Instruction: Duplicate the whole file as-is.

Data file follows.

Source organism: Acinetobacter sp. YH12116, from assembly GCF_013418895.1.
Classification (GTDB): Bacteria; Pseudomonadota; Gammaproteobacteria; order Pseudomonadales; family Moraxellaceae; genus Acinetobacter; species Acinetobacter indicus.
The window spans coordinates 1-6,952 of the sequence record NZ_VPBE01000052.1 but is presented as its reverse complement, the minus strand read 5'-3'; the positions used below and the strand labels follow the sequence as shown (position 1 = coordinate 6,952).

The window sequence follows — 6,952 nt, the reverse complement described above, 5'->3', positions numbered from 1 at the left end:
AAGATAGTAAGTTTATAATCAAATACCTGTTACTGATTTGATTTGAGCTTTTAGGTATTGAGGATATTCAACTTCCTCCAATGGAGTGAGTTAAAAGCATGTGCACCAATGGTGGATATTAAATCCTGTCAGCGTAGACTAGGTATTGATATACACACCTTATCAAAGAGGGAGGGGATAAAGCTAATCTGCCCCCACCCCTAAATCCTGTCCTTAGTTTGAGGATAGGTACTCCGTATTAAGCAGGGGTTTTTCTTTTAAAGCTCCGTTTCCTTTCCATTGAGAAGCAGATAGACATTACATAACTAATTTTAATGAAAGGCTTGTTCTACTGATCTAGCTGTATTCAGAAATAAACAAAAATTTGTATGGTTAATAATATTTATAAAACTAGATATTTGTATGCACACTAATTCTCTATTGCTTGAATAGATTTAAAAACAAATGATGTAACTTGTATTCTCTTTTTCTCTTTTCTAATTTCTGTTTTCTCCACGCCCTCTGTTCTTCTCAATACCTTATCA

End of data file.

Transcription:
Source organism: Acinetobacter sp. YH12116, from assembly GCF_013418895.1.
Classification (GTDB): Bacteria; Pseudomonadota; Gammaproteobacteria; order Pseudomonadales; family Moraxellaceae; genus Acinetobacter; species Acinetobacter indicus.
The window spans coordinates 1-6,952 of the sequence record NZ_VPBE01000052.1 but is presented as its reverse complement, the minus strand read 5'-3'; the positions used below and the strand labels follow the sequence as shown (position 1 = coordinate 6,952).

The window sequence follows — 6,952 nt, the reverse complement described above, 5'->3', positions numbered from 1 at the left end:
AAGATAGTAAGTTTATAATCAAATACCTGTTACTGATTTGATTTGAGCTTTTAGGTATTGAGGATATTCAACTTCCTCCAATGGAGTGAGTTAAAAGCATGTGCACCAATGGTGGATATTAAATCCTGTCAGCGTAGACTAGGTATTGATATACACACCTTATCAAAGAGGGAGGGGATAAAGCTAATCTGCCCCCACCCCTAAATCCTGTCCTTAGTTTGAGGATAGGTACTCCGTATTAAGCAGGGGTTTTTCTTTTAAAGCTCCGTTTCCTTTCCATTGAGAAGCAGATAGACATTACATAACTAATTTTAATGAAAGGCTTGTTCTACTGATCTAGCTGTATTCAGAAATAAACAAAAATTTGTATGGTTAATAATATTTATAAAACTAGATATTTGTATGCACACTAATTCTCTATTGCTTGAATAGATTTAAAAACAAATGATGTAACTTGTATTCTCTTTTTCTCTTTTCTAATTTCTGTTTTCTCCACGCCCTCTGTTCTTCTCAATACCTTATCA